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shares rose in Wednesday trading, as the company was upgraded to "buy," based off continued efforts from CEO Meg Whitman to turnaround the company.

Whitman has trying to restructure HP since she was named CEO in September 2011. HP has reduced costs by $3 billion as its staff is reduced by 10% or 29,000 employees, the Citi analysts wrote. These changes have allowed Hewlett-Packard to generate free cash flow, which is expected to reach $7.5 billion this year. "We see a key infliction point ahead," said analyst Jim Suva, who has a $32 price target on shares.

"We note that during the past 10 years HPQ shares have traded at an average of 11x but we believe the discount to 8x is warranted as the company is in the middle of a turn around," the analysts wrote.

Citi noted the company has managed to retreat from past strategies which had left it vulnerable.

The company is turning around its computing business, which is in a secular decline. Citi's analysts predict computer sales to drop 13% this year and an additional 6% in 2014. Computers represent a quarter of HP's but only accounts for 9% of HP's operating costs. That's down from 2008, when computer sales accounted for 20% of of operating costs.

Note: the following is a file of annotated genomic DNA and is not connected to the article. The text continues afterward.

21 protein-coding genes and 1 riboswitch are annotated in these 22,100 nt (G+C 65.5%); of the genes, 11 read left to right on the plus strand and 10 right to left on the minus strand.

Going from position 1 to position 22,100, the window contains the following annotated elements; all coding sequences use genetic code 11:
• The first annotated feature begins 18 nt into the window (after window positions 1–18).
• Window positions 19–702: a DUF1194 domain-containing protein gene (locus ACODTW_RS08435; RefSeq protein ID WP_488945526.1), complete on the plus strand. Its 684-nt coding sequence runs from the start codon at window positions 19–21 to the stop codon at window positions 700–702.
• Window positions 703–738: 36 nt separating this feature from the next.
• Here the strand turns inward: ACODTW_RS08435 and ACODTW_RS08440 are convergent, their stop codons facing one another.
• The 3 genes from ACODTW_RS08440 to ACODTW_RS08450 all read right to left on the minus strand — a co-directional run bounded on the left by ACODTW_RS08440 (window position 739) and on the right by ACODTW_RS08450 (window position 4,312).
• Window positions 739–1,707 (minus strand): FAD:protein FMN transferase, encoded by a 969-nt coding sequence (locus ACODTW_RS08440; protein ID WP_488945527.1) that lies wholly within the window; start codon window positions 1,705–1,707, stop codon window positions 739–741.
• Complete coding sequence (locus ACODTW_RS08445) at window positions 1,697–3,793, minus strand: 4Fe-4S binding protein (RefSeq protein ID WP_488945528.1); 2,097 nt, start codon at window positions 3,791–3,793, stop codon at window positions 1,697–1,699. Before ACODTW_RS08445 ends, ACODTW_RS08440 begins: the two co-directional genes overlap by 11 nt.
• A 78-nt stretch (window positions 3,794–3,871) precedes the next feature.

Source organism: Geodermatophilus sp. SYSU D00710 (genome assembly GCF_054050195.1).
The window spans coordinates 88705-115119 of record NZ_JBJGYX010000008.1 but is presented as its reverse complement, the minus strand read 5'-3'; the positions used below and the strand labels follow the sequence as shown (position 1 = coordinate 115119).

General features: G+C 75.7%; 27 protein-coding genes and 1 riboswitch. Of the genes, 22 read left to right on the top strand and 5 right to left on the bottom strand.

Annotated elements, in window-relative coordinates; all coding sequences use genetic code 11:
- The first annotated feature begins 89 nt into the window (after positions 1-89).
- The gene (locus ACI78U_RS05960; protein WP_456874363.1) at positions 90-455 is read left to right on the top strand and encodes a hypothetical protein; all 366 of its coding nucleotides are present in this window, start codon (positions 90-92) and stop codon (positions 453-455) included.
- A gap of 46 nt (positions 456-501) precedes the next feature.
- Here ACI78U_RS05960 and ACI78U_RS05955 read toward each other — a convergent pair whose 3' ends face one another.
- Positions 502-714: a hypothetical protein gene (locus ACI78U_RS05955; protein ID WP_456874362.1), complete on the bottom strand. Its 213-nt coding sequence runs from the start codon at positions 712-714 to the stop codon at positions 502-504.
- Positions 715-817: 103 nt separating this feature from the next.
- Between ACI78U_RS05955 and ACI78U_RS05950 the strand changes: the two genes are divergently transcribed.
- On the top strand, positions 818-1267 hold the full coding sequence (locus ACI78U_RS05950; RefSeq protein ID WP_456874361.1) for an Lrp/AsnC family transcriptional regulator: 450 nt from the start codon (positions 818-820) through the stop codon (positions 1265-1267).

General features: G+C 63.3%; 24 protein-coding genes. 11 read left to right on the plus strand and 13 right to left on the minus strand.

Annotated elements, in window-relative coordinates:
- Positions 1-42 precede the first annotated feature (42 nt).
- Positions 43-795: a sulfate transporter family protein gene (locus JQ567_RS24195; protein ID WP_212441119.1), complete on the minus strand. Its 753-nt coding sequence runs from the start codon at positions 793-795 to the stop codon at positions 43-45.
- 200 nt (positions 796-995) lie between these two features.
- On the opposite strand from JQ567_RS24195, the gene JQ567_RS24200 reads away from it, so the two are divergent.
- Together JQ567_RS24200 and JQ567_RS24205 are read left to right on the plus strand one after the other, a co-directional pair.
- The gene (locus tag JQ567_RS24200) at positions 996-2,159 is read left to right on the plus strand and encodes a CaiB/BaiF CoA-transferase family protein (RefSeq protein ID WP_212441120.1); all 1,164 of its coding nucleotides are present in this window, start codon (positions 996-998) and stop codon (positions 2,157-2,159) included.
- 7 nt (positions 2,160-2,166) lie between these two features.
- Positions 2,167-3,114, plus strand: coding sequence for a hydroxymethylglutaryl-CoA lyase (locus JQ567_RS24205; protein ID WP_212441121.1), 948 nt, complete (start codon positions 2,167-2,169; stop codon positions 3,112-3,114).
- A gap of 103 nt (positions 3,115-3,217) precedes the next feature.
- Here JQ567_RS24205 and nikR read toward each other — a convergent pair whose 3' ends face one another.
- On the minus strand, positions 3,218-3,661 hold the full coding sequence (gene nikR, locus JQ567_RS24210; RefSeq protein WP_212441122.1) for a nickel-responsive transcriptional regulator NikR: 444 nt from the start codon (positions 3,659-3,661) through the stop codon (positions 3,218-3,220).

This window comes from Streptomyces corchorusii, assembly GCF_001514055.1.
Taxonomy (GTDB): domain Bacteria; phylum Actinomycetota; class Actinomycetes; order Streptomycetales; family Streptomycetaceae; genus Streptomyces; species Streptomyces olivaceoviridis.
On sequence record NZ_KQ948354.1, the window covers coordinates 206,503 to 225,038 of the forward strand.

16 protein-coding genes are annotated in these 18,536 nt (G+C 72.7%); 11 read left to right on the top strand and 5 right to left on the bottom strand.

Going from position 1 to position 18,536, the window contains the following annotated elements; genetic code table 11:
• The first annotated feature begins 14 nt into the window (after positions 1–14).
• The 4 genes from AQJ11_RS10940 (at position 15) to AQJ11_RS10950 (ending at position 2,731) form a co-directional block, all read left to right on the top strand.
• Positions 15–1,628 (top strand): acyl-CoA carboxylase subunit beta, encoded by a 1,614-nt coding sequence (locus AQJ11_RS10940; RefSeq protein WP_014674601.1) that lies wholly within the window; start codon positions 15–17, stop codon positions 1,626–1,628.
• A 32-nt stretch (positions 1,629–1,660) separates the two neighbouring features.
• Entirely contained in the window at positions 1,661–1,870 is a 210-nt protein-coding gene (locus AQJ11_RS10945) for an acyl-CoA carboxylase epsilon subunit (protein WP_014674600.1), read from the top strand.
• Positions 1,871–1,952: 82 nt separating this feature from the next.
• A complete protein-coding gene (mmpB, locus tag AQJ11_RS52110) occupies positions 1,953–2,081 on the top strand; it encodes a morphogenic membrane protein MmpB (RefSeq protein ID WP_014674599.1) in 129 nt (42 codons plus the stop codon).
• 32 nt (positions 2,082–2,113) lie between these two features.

The analysts doubt that HP will risk investing through acquisitions. HP lost profits in 2011 after acquiring UK-based Autonomy for $11.7 billion. The transaction was later discovered to be rife with misinformation. "We do not expect this to be a material concern in the near-term," the analysts wrote in their note.

The Palo Alto-based computer company rose 1.8% Wednesday, closing at $25.93. Shares have gained 81.7% year-to-date, sharply outperforming the S&P 500.

-- Written by Robert Arenella in New York

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Robert Arenella